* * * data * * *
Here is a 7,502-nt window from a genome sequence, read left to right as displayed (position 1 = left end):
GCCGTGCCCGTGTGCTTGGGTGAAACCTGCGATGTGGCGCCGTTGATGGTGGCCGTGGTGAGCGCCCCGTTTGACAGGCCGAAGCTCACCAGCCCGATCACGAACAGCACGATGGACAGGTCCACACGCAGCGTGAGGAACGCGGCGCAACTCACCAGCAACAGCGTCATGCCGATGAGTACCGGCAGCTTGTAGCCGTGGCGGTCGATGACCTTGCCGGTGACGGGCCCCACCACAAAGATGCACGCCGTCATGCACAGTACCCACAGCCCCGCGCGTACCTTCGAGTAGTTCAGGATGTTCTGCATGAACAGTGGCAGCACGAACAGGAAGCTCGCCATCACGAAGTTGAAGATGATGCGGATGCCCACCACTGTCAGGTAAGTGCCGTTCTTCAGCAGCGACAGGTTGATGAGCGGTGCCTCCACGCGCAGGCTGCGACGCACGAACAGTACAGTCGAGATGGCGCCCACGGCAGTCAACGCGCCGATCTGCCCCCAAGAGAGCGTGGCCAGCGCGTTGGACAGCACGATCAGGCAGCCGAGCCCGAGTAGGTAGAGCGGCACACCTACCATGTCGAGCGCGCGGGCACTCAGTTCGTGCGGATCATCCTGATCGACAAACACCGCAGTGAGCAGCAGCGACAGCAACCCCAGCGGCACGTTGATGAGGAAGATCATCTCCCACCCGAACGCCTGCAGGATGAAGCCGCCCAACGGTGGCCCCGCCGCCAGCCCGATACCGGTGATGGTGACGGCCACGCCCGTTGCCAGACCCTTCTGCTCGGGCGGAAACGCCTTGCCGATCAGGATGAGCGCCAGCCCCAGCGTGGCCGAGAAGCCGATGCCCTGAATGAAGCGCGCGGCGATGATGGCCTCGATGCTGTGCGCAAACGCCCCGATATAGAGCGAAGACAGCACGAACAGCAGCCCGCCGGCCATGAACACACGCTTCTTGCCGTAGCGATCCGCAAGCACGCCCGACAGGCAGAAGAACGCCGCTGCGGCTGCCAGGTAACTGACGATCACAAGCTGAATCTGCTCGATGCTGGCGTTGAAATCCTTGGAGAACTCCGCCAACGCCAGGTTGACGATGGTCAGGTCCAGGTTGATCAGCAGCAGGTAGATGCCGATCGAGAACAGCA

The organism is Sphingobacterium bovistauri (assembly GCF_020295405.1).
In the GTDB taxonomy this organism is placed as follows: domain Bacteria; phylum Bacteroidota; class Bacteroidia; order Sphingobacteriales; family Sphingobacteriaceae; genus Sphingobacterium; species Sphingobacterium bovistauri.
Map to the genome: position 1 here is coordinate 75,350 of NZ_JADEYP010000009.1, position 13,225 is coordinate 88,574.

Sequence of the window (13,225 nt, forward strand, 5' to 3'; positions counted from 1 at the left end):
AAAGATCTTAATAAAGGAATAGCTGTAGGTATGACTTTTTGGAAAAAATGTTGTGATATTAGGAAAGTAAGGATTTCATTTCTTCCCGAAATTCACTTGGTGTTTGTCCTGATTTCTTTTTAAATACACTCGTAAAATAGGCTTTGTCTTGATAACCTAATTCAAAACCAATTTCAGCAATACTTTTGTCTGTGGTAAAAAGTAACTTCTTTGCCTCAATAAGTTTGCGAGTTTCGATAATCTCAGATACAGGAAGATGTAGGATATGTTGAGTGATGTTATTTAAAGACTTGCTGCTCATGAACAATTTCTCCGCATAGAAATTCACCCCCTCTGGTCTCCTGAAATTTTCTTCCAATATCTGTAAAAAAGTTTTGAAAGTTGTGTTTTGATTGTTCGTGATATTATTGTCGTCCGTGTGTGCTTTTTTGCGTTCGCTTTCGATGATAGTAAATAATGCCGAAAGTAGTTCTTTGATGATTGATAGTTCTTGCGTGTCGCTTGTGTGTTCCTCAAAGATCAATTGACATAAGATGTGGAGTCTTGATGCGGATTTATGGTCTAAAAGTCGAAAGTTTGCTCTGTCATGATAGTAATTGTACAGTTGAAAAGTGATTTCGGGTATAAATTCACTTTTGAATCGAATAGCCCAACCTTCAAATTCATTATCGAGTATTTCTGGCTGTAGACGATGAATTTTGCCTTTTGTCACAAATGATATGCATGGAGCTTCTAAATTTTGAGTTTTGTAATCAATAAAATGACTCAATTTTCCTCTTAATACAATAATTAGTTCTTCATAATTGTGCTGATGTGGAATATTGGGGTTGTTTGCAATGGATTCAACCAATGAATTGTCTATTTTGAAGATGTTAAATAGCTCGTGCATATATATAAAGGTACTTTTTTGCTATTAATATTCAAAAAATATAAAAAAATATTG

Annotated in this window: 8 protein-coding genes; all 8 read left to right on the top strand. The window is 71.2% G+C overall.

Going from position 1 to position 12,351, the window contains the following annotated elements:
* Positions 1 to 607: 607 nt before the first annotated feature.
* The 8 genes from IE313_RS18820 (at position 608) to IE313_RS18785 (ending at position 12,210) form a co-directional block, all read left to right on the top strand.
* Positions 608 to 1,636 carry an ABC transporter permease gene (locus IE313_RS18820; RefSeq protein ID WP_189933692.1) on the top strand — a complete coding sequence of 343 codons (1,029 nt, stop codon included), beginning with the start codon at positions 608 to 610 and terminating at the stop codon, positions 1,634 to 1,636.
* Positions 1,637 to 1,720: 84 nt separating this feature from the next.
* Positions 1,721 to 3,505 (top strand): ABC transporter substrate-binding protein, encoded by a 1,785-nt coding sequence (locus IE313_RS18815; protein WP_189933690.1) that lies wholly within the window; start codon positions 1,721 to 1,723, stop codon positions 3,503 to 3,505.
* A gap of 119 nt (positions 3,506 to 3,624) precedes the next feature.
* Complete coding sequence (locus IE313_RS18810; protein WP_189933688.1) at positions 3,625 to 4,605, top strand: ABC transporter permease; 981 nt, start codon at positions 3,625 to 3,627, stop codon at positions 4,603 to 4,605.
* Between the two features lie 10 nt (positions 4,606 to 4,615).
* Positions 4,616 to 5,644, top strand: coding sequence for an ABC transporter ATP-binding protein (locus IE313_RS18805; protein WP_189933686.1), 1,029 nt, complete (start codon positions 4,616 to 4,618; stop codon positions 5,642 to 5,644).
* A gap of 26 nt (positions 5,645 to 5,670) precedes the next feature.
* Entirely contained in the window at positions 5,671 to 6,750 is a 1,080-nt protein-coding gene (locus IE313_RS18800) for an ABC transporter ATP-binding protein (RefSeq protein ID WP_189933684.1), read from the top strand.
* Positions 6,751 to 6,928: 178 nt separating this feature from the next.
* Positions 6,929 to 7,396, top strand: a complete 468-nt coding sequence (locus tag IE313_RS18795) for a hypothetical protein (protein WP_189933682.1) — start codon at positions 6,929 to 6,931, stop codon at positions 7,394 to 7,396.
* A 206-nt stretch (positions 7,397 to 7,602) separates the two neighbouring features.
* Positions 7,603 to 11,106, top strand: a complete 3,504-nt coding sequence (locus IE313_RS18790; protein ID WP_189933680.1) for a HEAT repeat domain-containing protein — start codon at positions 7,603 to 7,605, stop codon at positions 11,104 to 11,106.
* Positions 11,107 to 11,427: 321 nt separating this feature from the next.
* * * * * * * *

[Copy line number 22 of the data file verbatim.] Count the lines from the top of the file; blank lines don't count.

* Positions 6,929 to 7,396, top strand: a complete 468-nt coding sequence (locus tag IE313_RS18795) for a hypothetical protein (protein WP_189933682.1) — start codon at positions 6,929 to 6,931, stop codon at positions 7,394 to 7,396.